Too Early To Tell: Barstool Sportsbook Longterm Outlook Still Cloudy

Posted By Derek Helling on September 28, 2020
Barstool Sportsbook sports Portnoy clouds

In the sports betting industry, market share is the most important thing. Barstool Sportsbook Pennsylvania might be a serious contender for a significant chunk of that in the Keystone State.

For the most part, however, it’s too early to tell. The initial numbers are strong but there are extenuating circumstances that might limit the sportsbook’s longterm success, including how potential users view the Barstool brand.

The risks associated with the Barstool brand

Barstool carries a negative connotation in the eyes of many. Media personalities have been recorded making comments that people have interpreted as misogynist and racist in the past.

Its reputation for defying cultural norms on social media has carried over to touting its sportsbook as well. This past weekend, Barstool’s Instagram account used a child in its promotion of the sportsbook, which might be a violation of state law.

Whether or not this post would constitute a violation is up to the interpretation of the PA Gaming Control Board. The regulation says that no advertising message can, “suggest or imply that underage persons engage in sports betting.”

Barstool could argue that this isn’t implying the child is wagering, but it would be difficult to say that this doesn’t at least flirt with the standard. It’s a prime example of how Barstool has built its business.

Barstool Sportsbook Pennsylvania numbers and what they mean

In its first weekend (Sept. 18-21), Barstool took over $11 million in handle in PA. People in the state downloaded the app over 30,000 times and there were over 12,000 first-time depositors.

Those are all impressive numbers for a launch weekend. Barstool’s handle in one weekend was half of what FOX Bet handled in the entire month of August in PA, for reference.

FanDuel Sportsbook, which has led in market share in PA for several uninterrupted months, took in over $35.27 million in online handle in its first month last year.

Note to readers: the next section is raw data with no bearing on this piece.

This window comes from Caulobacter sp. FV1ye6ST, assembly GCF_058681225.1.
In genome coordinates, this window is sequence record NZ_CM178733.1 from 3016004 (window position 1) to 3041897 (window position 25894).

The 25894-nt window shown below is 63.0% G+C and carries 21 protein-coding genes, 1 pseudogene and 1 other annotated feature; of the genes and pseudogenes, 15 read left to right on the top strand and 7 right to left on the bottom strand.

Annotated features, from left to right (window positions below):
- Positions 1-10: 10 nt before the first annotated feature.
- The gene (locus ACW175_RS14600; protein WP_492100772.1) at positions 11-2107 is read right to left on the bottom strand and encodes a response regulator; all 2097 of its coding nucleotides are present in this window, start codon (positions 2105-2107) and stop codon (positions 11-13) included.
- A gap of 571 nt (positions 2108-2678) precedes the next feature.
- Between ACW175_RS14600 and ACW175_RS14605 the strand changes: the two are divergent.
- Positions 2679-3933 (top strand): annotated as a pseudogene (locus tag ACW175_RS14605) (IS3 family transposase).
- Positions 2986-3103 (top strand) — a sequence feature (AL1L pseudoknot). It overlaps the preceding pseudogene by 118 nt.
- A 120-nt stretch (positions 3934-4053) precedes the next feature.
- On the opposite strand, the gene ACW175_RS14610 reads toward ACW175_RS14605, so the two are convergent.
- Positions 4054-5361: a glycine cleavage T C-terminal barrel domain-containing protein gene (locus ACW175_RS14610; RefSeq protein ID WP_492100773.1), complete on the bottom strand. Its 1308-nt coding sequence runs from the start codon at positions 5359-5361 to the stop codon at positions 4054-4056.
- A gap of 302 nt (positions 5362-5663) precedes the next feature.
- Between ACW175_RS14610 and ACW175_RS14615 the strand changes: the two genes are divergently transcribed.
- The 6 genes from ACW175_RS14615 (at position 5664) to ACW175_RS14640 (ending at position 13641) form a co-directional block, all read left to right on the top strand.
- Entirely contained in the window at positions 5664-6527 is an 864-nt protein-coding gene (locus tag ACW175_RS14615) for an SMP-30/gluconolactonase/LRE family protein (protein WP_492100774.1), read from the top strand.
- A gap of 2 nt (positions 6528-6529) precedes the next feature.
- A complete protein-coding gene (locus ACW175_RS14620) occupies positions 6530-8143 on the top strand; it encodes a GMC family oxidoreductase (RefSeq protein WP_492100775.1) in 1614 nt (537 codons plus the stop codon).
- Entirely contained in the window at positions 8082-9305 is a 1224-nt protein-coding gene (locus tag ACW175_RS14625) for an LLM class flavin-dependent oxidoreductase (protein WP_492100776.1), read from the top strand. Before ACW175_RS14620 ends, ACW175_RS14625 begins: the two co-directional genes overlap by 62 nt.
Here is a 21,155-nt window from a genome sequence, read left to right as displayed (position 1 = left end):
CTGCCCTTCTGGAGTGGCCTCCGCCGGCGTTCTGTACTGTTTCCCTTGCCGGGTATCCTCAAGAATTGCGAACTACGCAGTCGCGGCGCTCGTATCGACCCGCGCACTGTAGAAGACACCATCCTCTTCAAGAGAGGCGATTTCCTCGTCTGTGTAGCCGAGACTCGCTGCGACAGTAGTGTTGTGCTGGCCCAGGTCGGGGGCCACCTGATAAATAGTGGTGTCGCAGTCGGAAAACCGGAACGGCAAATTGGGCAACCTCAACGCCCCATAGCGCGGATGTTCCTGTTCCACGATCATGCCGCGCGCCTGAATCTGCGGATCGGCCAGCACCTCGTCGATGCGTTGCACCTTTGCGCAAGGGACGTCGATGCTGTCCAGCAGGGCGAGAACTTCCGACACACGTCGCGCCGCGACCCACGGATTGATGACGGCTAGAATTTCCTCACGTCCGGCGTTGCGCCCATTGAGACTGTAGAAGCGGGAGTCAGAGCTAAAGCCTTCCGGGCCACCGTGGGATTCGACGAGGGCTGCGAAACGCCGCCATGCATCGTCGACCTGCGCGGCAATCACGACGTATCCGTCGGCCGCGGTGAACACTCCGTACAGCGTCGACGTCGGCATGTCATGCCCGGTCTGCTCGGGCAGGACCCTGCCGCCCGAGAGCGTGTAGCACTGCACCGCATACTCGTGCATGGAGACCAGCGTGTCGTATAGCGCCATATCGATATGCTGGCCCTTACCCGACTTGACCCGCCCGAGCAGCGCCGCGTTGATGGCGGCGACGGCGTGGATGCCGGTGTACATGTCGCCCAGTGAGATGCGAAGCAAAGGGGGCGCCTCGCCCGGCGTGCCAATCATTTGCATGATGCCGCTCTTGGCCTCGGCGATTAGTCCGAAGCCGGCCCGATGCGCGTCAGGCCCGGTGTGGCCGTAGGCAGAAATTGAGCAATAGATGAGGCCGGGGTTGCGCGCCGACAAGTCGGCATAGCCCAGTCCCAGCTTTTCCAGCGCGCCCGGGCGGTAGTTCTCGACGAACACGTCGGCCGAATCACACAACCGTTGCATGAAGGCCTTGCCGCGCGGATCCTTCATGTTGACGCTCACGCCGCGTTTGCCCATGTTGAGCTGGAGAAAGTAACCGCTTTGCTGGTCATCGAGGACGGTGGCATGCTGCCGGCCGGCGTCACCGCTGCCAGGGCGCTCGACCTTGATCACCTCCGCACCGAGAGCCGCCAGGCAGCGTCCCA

DraftKings Sportsbook, which has been second in market share since January, took over $35.91 million in online handle in its first full month in the state. If Barstool can maintain its pace from its first weekend, it could surpass those marks by a comfortable margin.

The 12,000 first time depositors comprise the most important bit of information toward that end for Barstool. The crucial thing for the brand, like any and all sportsbooks, will be converting those into repeat customers.

The grains of salt to take this news with

Barstool benefitted from being the “new and shiny” latest thing on the market. With over 30,000 downloads in PA, less than half of the people who downloaded the app on the first weekend actually went through the registration process and made deposits.

Additionally, there’s no guarantee that any of those people will do so again, much less on a regular basis. Founder Dave Portnoy buoyed that opening weekend handle with his own wagers and we don’t know how many people with connections to the brand may have done the same.

Barstool is also in a competitive market where it could be outgunned. DraftKings’ and FanDuel’s path to success in market share in many jurisdictions is no secret. Both of those brands blow through capital, offering attractive promotions and very competitive odds.

Essentially, they operate a loss in order to gain market share. Whether Barstool can afford to do that at the same level is questionable. Penn National, which owns over a third of the company, has just released 14 million new shares to raise cash.

That means expecting Penn to front the cash to compete might be a bad plan. Naturally, Barstool could look to other sources for marketing funds.

Barstool does come with a built-in potential customer base from its media properties, just like DraftKings and FanDuel did with their daily fantasy games.

Whether Barstool will overcome competitors’ marketing machines and its own reputation to hold market share in PA over the long haul is up in the air.

The start has been good, but that’s all it is at this point – a start.

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Derek Helling

Derek Helling is a freelance journalist who resides in Kansas City, Mo. He is a 2013 graduate of the University of Iowa and covers the intersections of sports with business and the law.

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